“Number six, amendment of Article 114, functions of Cabinet. Fellow citizens, your Cabinet conquers that Cabinet should continue to recommend to Parliament accession to or ratification to national agreements and treaties and loans and guarantees contracted by the State. Cabinet should continue to recommend for National Assembly’s approval. Number seven; inserting of Article 117 (a) and that is to do with the position of deputy ministers. The voice of the public on this matter was loud and clear. Cabinet actually would have been very surprised if the Committee of Parliament recommended otherwise. Cabinet would therefore urge Parliament not to reintroduce the position of deputy ministers. Number eight; repeal and replacement of Article 165’ the institutions of chieftains; Cabinet awaits the consults on this matter.”
Lubinda said Cabinet also supported the clause to maintain retirees on the payroll until their pension benefits were settled.
“By law, every employer is required to deduct from an employee their contributions. It therefore goes without question that an employer who fails to provide the pension benefits due to an employee should be held to account. After all, the pension is made up of contributions from the employee’s contributions. Therefore, Cabinet will be in the forefront in campaigning among members of parliament for this provision to be retained in the Constitution. After all, this provisions safeguards pensioners who if they are not paid their dues, become beneficiaries of the government’s social cash transfer programme. As such, this provision is in the interest of the pensioners, the government and society at large. It does not hurt society. It does not hurt the government; it only supports all of us,” Lubinda said.
Lubinda also said Cabinet did not support the merging of the Drug Enforcement Commission (DEC) with the Financial Intelligence Centre (FIC), saying the two institutions had different independent functions which needed to be maintained as such.
When asked when the Bill would be taken to Parliament for second reading, Lubinda said the Bill would be tabled in Parliament as soon as Tuesday, March 17, 2020.
Sangwa has no right to attack integrity of judges – Lubinda
Meanwhile, speaking when he featured on COSTA, Saturday, Lubinda said people shouldn’t dare touch the persona of court officers.
“We are not [removing Article 52]. State Counsel Sangwa can go and petition the Presidential nomination at any time, as long as they also respect the courts and its decisions. Particularly that they are friends of the court, they mustn’t behave like they are people who are not learned. It is very clear and learned Counsel (Sangwa) knows very well that they are at liberty to comment on decision of the courts. But they are not allowed to demean the stature of any officer of the court,” Lubinda said.
“What is the reason why they’ve been barred? What is it that they were saying about the court judges? I have said this time and again; I have kept on advising member of the public to say please don’t you dare touch on the persona of the court officers. You can talk about their judgment it’s fine.”
Lubinda said all the ConCourt judges were scrutinized, therefore, it was unfair to demean them.
“The Constitution also provides that for a person to be appointed as a judge, their nomination has to come from the Judicial Service Commission. After that, all the President does is simply to instruct the Minister of Justice to present the candidates to Parliament. The people we are speaking about, did they go through that process? Were they scrutinized? If the answer is ‘yes’ and today we demean them to say these people are rogues, what are we literary saying? That the whole process and all those people that were involved in this process are what? Would that be patriotic to say that about your own country? I may differ with you on principle but I have no right to insult your integrity, I don’t have,” he said.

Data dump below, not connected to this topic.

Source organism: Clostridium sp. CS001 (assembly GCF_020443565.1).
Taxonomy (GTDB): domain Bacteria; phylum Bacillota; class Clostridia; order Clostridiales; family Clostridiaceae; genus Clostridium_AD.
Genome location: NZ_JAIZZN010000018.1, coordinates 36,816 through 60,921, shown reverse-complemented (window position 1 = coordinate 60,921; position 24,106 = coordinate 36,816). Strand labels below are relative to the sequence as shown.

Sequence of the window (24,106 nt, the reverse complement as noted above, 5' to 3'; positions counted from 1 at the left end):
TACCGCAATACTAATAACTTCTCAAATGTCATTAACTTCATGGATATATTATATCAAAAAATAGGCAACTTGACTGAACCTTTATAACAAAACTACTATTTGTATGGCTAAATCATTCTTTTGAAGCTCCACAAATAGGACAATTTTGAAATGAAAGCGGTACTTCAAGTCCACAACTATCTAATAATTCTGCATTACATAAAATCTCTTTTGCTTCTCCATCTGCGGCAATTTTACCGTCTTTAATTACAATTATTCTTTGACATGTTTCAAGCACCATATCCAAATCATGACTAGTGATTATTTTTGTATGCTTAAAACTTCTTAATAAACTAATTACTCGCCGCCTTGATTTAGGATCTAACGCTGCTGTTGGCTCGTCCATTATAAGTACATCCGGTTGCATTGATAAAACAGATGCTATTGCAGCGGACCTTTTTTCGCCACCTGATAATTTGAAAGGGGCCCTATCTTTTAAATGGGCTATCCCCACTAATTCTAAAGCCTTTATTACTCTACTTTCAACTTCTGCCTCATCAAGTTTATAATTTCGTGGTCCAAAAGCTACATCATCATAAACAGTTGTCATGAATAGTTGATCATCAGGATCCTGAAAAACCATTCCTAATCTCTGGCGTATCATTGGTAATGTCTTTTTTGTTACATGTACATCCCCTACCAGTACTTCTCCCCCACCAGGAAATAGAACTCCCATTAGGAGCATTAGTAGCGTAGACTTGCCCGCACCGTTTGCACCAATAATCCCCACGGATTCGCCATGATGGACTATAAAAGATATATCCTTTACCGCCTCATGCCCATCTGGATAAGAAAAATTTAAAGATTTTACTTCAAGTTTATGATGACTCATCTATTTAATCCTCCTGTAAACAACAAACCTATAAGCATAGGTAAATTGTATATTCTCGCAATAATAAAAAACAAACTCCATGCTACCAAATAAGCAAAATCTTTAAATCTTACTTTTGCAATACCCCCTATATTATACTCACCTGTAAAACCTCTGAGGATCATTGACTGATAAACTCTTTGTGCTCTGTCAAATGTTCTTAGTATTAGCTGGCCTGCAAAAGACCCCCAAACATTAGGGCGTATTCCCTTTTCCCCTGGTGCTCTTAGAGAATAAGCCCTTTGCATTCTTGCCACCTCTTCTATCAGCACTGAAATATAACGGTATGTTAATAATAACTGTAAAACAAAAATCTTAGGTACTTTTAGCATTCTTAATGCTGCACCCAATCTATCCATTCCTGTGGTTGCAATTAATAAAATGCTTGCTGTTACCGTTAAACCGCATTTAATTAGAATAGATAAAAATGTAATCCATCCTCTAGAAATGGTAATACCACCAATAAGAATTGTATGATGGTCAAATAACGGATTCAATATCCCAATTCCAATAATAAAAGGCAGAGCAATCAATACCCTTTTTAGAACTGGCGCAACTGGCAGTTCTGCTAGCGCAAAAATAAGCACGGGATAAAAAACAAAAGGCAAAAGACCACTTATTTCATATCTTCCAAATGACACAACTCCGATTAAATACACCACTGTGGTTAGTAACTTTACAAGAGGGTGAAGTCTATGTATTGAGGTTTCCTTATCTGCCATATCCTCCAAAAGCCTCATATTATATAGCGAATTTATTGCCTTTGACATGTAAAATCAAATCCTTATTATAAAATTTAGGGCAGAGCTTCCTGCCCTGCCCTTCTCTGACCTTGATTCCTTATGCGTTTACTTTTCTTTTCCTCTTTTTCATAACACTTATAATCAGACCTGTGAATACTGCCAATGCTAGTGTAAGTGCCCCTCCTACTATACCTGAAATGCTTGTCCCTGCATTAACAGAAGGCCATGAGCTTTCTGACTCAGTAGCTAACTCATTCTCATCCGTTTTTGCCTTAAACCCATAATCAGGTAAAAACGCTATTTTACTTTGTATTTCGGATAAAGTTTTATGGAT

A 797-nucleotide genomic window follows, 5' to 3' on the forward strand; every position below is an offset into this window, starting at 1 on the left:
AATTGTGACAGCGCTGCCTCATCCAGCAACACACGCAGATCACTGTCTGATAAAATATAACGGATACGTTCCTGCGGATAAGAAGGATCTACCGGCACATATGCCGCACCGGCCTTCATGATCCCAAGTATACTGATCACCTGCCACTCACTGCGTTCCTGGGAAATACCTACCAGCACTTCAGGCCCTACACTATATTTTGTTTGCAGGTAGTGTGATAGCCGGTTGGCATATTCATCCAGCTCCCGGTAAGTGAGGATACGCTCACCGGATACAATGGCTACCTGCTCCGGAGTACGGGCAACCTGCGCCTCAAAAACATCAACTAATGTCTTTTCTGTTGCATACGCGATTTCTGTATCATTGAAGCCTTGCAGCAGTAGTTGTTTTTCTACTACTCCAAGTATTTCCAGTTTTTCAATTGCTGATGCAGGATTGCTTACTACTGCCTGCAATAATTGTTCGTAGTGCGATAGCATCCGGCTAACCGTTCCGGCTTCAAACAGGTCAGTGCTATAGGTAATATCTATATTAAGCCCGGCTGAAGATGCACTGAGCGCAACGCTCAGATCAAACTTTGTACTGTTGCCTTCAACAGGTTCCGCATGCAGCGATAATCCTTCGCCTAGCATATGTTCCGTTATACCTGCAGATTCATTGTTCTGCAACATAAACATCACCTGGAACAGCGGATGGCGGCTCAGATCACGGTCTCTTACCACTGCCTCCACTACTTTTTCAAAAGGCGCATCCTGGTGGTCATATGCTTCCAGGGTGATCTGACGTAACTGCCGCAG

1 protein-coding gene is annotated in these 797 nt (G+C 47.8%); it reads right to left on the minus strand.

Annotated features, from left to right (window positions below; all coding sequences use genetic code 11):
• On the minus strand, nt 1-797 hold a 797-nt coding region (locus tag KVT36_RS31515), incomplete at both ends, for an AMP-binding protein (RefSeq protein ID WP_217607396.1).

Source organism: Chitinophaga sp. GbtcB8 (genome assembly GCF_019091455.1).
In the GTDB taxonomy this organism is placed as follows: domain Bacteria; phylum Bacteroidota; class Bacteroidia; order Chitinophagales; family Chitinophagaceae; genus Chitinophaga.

Lubinda also said it was illogical to say Bill 10 should be shelved so that government focusses on other problems prevailing in the country.
“To trivialize it and say ‘there is a temporary mealie meal shortage in the country therefore, stop talking about laws let’s go and concentrate on finding food’, my foot! What kind of thinking is that?” Lubinda asked.
“Are you telling that if we don’t pass Bill 10 then all of a sudden our GDP will grow by 10 per cent? Governance is not as simple as that. The craft of statesmanship is not the same as saying ‘we only have one glass of water here so let’s not use it drinking, let’s use it for cooking’, government is holistic. While you are thinking about fixing the issues of mealie meal, you cannot stop fixing of health. You cannot stop the process of fixing the economy. As we are talking now, government is working on all these things. We cannot say because there is coronavirus then let us stop legislating, no!”
When asked if government was just as committed to fixing the economy, Lubinda replied in the affirmative.
“Extremely so! And the President is putting in a lot of time. We are devoting time that is required for each of these matters. This is the reason why government has different units. I am not Minister of Finance, I am Minister of Justice and I have come here to talk about laws. When you bring the Minister of Finance here, he will come and talk about the economy but will you come and say to him ‘but minister, why are you talking about the economy and not about Bill 10’? no! Unfortunately a lot of people who have been here before me over Bill 10 took advantage of our being quiet because we were listening and they thought they could continue to misinform. Now that we are informing people adequately, they have become quiet and you want to advance the same questions that have been asked before,” he said.
Lubinda said President Lungu would go down in history as the first Head of State to give people a bug platform to discuss their constitution.
“Two things will go down in annals of history that President Edgar Chagwa Lungu and his Minister of Justice were the first to give a big platform for people to discuss their Constitution without hindrance. We did not gag anybody, we allowed everyone to express their views. That I would like to carry as my legacy, as the legacy I share with the one who was instructing me. This is something that no one should take away from us. With regard to content, we have nothing to do with it. This content came from the people and we listened to the people. We are happy that they made these views known and we shall make sure that their views are supported,” said Lubinda.